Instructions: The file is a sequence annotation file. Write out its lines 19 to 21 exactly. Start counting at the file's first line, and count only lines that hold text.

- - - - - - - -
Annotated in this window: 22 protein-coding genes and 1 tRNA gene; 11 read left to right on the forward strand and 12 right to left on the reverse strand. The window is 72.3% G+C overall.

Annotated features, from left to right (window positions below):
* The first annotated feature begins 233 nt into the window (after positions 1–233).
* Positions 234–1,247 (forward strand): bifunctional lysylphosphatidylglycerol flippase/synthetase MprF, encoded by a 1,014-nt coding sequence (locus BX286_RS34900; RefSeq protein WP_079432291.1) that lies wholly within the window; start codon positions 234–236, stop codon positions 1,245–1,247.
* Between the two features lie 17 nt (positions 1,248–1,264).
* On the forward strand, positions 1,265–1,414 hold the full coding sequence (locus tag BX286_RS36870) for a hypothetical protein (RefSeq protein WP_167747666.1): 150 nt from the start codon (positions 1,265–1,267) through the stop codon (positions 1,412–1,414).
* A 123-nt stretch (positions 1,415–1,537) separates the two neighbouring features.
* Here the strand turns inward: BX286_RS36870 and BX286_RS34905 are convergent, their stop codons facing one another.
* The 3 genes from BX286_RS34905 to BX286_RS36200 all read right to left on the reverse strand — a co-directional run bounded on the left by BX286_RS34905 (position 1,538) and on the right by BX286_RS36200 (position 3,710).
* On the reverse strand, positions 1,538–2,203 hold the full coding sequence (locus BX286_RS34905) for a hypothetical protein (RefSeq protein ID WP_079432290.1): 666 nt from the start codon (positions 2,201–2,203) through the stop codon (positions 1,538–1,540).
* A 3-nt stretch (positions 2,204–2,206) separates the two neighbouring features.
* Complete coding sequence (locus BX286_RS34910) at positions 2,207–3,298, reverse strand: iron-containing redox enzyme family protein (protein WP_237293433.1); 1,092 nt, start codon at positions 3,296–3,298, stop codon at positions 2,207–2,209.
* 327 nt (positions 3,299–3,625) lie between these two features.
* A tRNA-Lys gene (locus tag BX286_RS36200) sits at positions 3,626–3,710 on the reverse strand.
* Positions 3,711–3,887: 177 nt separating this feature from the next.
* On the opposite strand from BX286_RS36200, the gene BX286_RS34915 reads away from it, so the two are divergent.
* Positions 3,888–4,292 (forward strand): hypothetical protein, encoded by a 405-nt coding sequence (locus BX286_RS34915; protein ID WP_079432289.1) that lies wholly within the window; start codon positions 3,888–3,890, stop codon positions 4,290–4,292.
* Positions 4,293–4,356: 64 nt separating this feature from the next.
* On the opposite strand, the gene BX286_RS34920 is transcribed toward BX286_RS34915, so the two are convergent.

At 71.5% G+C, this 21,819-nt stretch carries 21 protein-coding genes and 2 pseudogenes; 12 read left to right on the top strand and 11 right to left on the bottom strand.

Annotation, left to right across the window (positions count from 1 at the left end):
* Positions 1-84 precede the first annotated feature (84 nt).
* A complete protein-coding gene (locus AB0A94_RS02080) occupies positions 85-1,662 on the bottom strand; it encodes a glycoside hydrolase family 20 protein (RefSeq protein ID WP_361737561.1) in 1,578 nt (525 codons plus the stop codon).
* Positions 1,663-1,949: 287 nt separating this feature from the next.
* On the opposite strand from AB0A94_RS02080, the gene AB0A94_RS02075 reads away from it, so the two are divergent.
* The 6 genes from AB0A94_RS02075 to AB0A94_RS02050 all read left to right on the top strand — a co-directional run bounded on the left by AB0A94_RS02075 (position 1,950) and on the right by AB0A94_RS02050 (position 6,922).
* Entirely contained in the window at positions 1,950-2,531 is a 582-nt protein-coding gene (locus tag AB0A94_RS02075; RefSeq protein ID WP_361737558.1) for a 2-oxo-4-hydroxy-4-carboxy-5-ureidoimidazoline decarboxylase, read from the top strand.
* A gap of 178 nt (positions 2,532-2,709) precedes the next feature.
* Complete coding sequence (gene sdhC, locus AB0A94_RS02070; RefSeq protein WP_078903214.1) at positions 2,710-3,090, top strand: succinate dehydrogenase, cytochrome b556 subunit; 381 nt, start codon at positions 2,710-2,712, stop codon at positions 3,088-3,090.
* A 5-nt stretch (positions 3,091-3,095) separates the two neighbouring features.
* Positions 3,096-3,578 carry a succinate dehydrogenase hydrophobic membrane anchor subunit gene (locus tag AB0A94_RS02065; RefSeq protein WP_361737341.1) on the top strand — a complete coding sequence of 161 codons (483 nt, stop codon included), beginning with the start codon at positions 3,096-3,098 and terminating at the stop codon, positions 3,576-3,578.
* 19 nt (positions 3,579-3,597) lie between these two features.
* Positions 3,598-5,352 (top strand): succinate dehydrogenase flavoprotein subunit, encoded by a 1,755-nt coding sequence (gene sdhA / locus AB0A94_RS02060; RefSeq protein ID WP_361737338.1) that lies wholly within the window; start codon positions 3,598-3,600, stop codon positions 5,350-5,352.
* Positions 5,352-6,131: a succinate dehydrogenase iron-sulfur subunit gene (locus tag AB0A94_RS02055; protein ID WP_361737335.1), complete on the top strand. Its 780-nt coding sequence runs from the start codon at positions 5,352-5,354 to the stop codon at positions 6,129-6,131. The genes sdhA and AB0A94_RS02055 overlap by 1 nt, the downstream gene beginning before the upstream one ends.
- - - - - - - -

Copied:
* On the opposite strand, the gene BX286_RS34920 is transcribed toward BX286_RS34915, so the two are convergent.

At 71.5% G+C, this 21,819-nt stretch carries 21 protein-coding genes and 2 pseudogenes; 12 read left to right on the top strand and 11 right to left on the bottom strand.

Annotation, left to right across the window (positions count from 1 at the left end):